Dear Fellow Writers,
Consider the following: you’ve got a story, with compelling characters, a well-defined setting, a strong plot, and a decent amount of action, but you want your prospective audience to experience your story as best as they possibly can. You want them to deal with the failures and successes of a character’s journey, and immerse themselves in a world with as many senses as they can. If audience experience is your primary goal, which storytelling medium should you go with? Do you turn this story into a screenplay, a book, a song? Maybe, but I have another option for you. Why not turn your next great story into…
a Video Game?
Don’t rub your eyes! You read it correctly. I said a video game. If you’re over a certain age and if you’re a woman, you’re likely to turn away. I don’t mean any offense by that. My seventy year old father loves playing the Civilization and Sim City series and I know plenty of female gamers, but the numbers don’t lie – although 41% of gamers are women, most women still aren’t gamers (Entertainment Software Association). I’m saying this to urge you not to turn away. This young medium has something the others do not – immersive interaction. When you play a video game, you’re investing not just your time, but your effort, your wits, and inevitably your emotion. It’s been years since I’ve regularly played, but I can still speak from experience. When used correctly with traditional storytelling elements video games immersed me in a world that sparked my imagination, made me care about heroes and despise villains, and one game even drove me to tears. You’ll want to stick around for that one.
If you’ve read my stuff before you know I like to back up what I’m saying with research. So far I haven’t found any academic studies on video games that would be relevant to this conversation. Most of them are focused on violence and hand eye coordination. Those don’t do me any good, so let’s take three storytelling elements that video games have a unique advantage in Point of View, World Building, and Stakes/Tension.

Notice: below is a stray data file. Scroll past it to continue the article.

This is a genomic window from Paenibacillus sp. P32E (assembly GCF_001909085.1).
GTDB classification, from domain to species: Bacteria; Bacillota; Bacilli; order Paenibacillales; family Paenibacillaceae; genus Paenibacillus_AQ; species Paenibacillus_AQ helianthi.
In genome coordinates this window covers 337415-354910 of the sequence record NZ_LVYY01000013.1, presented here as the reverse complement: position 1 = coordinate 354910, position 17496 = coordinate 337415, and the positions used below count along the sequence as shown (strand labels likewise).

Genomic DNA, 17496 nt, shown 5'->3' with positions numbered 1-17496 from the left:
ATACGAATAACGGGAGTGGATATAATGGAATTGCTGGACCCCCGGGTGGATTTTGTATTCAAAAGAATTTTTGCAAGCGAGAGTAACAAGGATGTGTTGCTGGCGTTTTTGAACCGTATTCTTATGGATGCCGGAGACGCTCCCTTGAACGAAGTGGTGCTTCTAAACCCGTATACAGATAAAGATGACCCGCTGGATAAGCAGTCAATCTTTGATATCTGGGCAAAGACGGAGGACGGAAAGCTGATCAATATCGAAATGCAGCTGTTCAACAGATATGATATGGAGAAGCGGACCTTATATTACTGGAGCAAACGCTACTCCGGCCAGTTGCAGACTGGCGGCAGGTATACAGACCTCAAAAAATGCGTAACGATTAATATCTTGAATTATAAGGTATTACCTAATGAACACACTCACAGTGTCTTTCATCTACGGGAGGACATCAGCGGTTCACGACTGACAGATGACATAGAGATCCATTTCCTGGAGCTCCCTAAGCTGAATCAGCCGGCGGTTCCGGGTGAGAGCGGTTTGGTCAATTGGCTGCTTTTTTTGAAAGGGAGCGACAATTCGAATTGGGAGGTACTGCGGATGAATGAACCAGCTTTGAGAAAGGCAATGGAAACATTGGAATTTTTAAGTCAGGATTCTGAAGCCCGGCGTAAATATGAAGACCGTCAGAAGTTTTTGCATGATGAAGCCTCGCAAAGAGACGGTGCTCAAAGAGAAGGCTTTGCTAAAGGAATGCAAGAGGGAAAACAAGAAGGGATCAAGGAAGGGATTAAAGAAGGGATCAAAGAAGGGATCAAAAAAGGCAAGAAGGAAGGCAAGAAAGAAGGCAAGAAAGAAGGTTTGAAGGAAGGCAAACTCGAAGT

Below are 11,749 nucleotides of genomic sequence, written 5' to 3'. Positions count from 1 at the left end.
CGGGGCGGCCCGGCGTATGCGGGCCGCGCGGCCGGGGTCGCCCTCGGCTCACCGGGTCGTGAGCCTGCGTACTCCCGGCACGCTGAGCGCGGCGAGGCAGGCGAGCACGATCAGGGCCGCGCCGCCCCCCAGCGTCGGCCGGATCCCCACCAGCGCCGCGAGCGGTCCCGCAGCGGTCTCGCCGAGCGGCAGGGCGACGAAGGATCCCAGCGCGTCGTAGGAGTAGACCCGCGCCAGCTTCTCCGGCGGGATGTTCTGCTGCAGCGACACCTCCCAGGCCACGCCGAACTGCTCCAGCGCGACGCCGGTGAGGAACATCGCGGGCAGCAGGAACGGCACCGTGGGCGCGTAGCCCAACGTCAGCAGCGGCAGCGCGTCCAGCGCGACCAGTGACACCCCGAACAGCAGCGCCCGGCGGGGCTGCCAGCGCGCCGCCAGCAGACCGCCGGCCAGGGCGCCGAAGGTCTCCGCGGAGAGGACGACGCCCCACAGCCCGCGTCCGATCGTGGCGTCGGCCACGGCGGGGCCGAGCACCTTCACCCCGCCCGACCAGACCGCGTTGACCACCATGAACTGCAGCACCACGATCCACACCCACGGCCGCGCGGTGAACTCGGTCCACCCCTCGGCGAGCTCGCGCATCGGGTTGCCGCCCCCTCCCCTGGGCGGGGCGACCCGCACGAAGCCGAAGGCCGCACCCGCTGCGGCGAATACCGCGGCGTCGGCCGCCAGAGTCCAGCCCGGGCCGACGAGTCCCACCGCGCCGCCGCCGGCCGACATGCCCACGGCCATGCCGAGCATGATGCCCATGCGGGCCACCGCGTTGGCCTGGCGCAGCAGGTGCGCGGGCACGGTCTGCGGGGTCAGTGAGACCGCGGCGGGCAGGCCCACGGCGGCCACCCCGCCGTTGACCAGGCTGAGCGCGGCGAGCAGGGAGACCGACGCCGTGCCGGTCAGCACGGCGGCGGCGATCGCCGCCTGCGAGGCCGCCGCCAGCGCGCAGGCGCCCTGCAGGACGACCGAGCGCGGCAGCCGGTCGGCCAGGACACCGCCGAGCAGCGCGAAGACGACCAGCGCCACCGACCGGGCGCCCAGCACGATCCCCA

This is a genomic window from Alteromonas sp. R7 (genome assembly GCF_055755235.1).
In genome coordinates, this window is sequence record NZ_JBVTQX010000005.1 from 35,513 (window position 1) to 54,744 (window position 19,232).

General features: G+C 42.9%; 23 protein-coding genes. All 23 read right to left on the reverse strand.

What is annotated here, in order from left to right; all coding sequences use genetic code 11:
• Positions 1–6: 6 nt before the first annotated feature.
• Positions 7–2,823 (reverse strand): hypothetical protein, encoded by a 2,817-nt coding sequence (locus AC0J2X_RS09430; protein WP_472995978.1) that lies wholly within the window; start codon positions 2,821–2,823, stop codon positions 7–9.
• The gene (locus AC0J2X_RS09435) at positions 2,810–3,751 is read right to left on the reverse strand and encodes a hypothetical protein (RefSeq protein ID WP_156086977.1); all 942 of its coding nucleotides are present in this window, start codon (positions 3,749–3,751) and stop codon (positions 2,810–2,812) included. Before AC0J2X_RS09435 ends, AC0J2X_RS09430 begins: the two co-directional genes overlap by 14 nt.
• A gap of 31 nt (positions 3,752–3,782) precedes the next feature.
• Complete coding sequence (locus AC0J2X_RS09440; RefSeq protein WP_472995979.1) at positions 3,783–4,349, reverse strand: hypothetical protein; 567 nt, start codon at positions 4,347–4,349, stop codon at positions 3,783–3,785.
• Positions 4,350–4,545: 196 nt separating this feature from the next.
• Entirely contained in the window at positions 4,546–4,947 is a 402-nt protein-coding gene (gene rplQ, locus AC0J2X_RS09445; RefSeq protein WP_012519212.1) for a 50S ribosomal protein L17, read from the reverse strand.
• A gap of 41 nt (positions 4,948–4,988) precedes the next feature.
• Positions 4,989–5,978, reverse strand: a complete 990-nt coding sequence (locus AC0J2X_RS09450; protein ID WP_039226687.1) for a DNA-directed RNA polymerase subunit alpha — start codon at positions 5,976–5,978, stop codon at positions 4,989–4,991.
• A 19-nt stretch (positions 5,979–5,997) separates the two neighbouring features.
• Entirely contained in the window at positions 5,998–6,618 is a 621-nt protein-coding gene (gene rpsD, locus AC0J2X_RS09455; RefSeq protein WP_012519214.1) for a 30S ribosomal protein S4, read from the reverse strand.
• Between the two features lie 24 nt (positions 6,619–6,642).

Point of View
First person shooters are games focused on using projectile based weapons in which the player experiences the action through the eyes of the protagonist. When a work of fiction is in first person, the writer uses the pronouns ‘I’ and ‘Me’, and there is a sense of intimacy the reader gets from this. If done well, the reader feels as though they’re privy to the point-of-view character’s thoughts. They feel like they’re taking part in that character’s actions. The interactive nature of video games gives this, and a little bit more. Not only is the audience in on the main character’s thoughts, they are in control of the character’s actions. You’d think that would take some of the creative power out of the storyteller’s hands but it doesn’t. The following clip is a gameplay preview of Electronic Arts’ Battlefield 4. The term gameplay preview means that this is what we’ll experience when we have full control of the game. Therefore someone is at the controller, playing the game as you’re watching this.
Turn the volume up and the lights down, and put this on full screen when you watch it. You don’t have to watch the whole thing. It’s seventeen minutes long, but at least watch he first two minutes and take note of the various storytelling elements the game is using. Tell me, fellow writers, how many paragraphs or pages would it take to explain the following? And what’s to say that your particular style of writing doesn’t pull certain readers out of the experience?